Sor’s well known Study in D major, Op. 35 No. 17 (Estudio 6 in the Segovia edition) is the subject of my continuing series on analyses of popular works for guitar. Virtually everyone who has studied the instrument has performed this little study. It’s still one of my favorites and my intention is to give some reasons as to why it holds up so well musically. Please open the pdf below containing the detailed analysis and follow along.
The form is a short rounded binary which is defined as a two part form in which the opening material returns at the end of the second section which in effect rounds the piece off. In our example:
(1) mm. 1-16
(1) mm. 17-24 (contrasting key)
(2) mm. 25-32 (return of opening material with ending added)
Let’s take a closer look at each section.
As with most of this piece Sor uses a three-part texture as shown in the reduction staff. The voice-leading is easily seen in the reduction as well as Sor’s adherence to contrapuntal principles. For example, notice his handling of the tritones in the outer voices in measures three (G#-D) and six (A-D#). The first resolves inward to a third and the second, outward to a sixth; exactly as prescribed. The harmonies containing the tritones are two examples of altered chords; the first being a secondary dominant (V/V) and the second, a secondary leading-tone (viiᵒ/ii).
The first eight measures conclude with a cadence on the tonic.
The next eight measures (9-16) move harmonically into the dominant (A) as is typical of most binary forms in a major key. The most interesting feature here is the common-tone diminished seventh chord found in measure nine. As you can see in the reduction staff it is produced through the use of two chromatic lower neighbor notes (E-D#-E and C#-B#-C#) in the outer voices. The A is the common- tone, hence the name. The section concludes with a cadence on the dominant in measure sixteen.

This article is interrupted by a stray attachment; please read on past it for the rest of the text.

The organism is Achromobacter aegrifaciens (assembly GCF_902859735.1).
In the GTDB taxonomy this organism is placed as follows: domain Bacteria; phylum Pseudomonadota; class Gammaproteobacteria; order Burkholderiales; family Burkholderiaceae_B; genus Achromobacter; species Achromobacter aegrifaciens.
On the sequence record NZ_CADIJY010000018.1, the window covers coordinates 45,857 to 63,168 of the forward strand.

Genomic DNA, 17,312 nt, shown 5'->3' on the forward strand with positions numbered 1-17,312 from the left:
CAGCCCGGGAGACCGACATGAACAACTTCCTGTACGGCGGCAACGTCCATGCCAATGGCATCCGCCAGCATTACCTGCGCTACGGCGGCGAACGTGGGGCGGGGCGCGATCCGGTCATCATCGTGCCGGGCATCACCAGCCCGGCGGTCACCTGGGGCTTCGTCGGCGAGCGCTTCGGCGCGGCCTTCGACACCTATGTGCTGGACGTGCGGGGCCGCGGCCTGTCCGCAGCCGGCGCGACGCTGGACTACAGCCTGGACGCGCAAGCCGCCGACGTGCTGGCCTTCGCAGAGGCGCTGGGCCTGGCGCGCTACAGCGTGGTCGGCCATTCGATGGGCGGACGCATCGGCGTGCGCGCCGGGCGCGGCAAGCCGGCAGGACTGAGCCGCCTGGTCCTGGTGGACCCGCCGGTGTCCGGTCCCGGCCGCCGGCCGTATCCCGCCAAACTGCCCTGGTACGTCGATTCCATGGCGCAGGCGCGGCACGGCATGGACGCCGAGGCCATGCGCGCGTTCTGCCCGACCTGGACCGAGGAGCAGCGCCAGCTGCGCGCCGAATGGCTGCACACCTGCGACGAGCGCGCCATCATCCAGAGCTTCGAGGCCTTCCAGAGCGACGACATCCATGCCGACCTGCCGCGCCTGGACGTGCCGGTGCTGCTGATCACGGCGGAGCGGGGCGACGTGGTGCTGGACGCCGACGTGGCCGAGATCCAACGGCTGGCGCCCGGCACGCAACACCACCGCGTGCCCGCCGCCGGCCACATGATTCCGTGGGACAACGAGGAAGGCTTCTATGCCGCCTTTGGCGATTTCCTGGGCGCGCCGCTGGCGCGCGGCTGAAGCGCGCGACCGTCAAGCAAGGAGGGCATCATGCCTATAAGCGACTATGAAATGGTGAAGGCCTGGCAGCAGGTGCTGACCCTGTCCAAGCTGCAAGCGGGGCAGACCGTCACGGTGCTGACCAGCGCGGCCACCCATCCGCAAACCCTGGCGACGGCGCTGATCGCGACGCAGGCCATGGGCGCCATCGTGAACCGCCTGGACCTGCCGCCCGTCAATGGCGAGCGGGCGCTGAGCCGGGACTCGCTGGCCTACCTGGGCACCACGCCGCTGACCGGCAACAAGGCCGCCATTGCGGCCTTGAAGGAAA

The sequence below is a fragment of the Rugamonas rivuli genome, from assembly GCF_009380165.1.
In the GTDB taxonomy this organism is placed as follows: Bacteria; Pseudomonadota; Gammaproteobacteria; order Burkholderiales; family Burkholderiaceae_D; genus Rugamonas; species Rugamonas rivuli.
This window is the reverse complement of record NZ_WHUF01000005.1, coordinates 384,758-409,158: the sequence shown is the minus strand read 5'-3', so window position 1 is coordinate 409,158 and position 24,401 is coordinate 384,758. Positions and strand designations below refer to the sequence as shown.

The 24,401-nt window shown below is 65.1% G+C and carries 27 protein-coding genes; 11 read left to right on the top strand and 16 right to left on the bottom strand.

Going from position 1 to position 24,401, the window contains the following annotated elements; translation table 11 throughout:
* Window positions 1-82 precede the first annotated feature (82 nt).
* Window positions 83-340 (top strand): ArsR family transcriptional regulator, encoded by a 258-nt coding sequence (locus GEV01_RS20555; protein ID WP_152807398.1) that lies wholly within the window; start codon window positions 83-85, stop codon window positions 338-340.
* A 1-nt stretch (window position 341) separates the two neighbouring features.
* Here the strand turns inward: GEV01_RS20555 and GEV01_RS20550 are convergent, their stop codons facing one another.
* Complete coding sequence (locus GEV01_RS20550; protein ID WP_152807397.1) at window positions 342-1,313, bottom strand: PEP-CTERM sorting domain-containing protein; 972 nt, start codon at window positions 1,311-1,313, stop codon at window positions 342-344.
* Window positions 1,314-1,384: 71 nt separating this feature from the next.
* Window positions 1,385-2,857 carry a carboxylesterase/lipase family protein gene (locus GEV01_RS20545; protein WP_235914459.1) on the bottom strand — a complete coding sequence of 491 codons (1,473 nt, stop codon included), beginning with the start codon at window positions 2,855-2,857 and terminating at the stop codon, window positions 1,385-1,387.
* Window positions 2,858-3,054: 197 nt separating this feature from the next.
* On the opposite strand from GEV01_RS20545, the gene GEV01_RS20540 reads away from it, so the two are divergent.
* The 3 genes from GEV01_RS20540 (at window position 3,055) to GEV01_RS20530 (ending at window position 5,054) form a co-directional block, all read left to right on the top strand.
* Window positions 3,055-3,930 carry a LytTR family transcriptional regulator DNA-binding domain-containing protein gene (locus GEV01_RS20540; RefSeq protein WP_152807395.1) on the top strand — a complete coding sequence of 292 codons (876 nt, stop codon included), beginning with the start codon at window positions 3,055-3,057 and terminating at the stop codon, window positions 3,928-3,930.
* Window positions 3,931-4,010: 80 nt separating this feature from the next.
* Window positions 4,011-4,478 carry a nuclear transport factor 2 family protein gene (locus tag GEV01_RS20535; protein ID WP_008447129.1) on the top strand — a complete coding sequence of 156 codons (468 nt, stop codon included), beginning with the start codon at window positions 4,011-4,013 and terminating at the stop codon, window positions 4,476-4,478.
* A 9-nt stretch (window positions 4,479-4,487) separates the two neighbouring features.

For contrast Sor moves harmonically into the parallel minor key of D minor in this section. The opening four bars are based on a sequential interval pattern or what Schenker refers to as a ‘linear intervallic pattern’ of a tenth to a sixth, shown as 10-6-10-6 in the analysis. This gives rise to the sequential chord progression shown and is why I decided to think of this passage as containing one chord per measure rather than the two per measure as in the rest of the piece.
Measures twenty-one through twenty-four are firmly in D minor. The cadence on the dominant in measure twenty-four is prepared with my favorite French Augmented Sixth chord in measure twenty-three. For a detailed explanation of this harmony please see Augmented Sixth Chords Demystified.
The final eight bars restates the opening material with the additional ending material that Segovia evidently did not care for as he altered the original harmony in his edition. The secondary dominant (B7) chord in measure thirty was changed to a simple diatonic B minor triad by Segovia. I prefer the original.
For a short study this piece has quite a bit to offer musically. Several examples of altered chords in the way of secondary dominants and secondary leading-tone harmonies are present as well as a French Augmented Sixth chord. These harmonies along with the contrasting key of D minor in the middle bridge section offer enough musical variety it seems to hold our interest. I know I still enjoy playing this piece despite decades of reiteration. Hopefully this contributes in some way to your understanding of this music. Thanks for reading and stayed tuned!